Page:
Tech upstart looks to create terrifying robot apes

By Stephen C. Webster
Thursday, March 29, 2012 14:25 EDT
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Professor Ken Schweller (center) and team pose with their bonobo ape robot prototype. Courtesy, Kistarter.com.
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A new solicitation on the crowdsourcing investment website Kickstarter proposes an unusual thing: robots that bonobo apes can control.

The proposal was posted by researchers at the Bonobo Hope Great Ape Trust Sanctuary in Des Moines, Iowa, where software is being developed to help facilitate human-to-bonobo communication using touch screen devices.

By memorizing a series of symbols, the apes are able to use the software to communicate whole sentences — but that’s just the beginning, if Buena Vista University professor Ken Schweller has his way.

He envisions the apes one day using his application to control their environment, doing things like opening doors, accessing vending machines and even interacting with members of the public in surprising ways.

To those ends, Schweller says he’s trying to acquire $20,000 in financing to further develop bonobo telepresence robots, and has even built two versions of an ape-like robot that could one day interface with his bonobo keyboard.

“We believe that controlling robots might be a good way for the bonobos to interact with guests and visitors outside their caged areas,” he wrote. “They could play chase games or squirt guests with an an on board watergun. They could operate the robot out of site by navigating using an on board camera.”

The robots would also be useful for researchers studying bonobo behavior and language, giving them a tangible data metric to track and study over time.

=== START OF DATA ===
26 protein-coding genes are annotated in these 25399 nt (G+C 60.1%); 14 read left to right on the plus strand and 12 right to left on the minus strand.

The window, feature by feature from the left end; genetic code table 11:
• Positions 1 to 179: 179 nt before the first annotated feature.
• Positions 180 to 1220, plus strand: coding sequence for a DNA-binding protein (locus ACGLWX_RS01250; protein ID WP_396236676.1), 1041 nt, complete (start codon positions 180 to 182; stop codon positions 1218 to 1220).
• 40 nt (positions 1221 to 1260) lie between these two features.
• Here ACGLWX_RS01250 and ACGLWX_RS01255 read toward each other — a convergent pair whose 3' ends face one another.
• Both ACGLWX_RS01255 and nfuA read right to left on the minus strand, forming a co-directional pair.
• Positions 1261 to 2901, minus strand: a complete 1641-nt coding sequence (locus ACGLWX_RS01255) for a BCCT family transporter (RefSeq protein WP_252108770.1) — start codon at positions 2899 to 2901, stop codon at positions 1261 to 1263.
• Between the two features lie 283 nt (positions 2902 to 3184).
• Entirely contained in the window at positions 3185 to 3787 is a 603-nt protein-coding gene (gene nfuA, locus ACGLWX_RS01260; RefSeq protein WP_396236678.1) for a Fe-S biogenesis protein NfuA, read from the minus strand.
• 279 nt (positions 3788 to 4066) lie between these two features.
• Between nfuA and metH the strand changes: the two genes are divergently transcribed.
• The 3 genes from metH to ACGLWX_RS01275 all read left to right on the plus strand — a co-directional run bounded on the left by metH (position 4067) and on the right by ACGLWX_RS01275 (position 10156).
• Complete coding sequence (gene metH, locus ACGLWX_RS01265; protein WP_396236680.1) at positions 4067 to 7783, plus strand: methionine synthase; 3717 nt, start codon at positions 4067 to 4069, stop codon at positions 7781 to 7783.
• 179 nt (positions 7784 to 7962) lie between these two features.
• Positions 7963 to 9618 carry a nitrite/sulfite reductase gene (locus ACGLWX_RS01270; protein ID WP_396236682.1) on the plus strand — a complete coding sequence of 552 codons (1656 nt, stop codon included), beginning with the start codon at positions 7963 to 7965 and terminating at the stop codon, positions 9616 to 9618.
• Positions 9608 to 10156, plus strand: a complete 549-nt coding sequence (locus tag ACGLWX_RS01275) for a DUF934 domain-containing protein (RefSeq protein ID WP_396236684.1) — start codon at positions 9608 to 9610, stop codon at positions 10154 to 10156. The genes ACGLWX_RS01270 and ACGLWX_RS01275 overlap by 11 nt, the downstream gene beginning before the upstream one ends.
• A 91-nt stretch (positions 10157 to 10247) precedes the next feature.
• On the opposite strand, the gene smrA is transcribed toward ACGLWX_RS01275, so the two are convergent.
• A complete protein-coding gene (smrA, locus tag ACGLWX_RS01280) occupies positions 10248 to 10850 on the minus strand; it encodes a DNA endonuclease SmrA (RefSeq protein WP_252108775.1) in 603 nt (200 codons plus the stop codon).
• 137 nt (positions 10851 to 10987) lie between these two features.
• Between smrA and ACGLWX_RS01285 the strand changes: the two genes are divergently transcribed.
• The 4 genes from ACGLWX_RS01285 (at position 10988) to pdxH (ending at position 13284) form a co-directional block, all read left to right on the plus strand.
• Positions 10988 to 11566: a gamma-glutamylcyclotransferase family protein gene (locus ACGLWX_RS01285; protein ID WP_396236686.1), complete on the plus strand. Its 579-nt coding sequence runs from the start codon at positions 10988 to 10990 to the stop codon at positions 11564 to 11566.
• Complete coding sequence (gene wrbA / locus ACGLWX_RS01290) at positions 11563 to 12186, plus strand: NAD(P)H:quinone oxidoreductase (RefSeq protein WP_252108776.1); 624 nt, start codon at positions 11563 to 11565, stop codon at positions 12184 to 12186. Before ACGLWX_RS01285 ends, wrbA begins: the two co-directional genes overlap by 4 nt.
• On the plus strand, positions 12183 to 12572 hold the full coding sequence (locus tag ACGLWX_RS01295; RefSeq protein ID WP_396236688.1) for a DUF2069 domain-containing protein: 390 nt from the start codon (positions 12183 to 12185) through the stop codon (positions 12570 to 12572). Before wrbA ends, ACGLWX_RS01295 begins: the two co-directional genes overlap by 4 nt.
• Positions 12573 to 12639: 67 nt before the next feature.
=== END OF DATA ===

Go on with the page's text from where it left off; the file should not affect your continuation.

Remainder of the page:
While it may sound and look quite bizarre, Schweller is not necessarily a pioneer in this realm. The Dutch Organization for Scientific Research said earlier this year that it had created an online multiplayer game for humans and pigs, using two connected touch screen devices. Another application for Apple mobile devices, called Games for Cats, engages humans and felines in a similar touch screen challenge.

Schweller’s project, however, clearly goes further than that — because, after all, who wouldn’t want to be menaced by a robo-ape armed with a water gun?

(H/T: io9)

Stephen C. Webster
Stephen C. Webster
Stephen C. Webster is the senior editor of Raw Story, and is based out of Austin, Texas. He previously worked as the associate editor of The Lone Star Iconoclast in Crawford, Texas, where he covered state politics and the peace movement’s resurgence at the start of the Iraq war. Webster has also contributed to publications such as True/Slant, Austin Monthly, The Dallas Business Journal, The Dallas Morning News, Fort Worth Weekly, The News Connection and others. Follow him on Twitter at @StephenCWebster.
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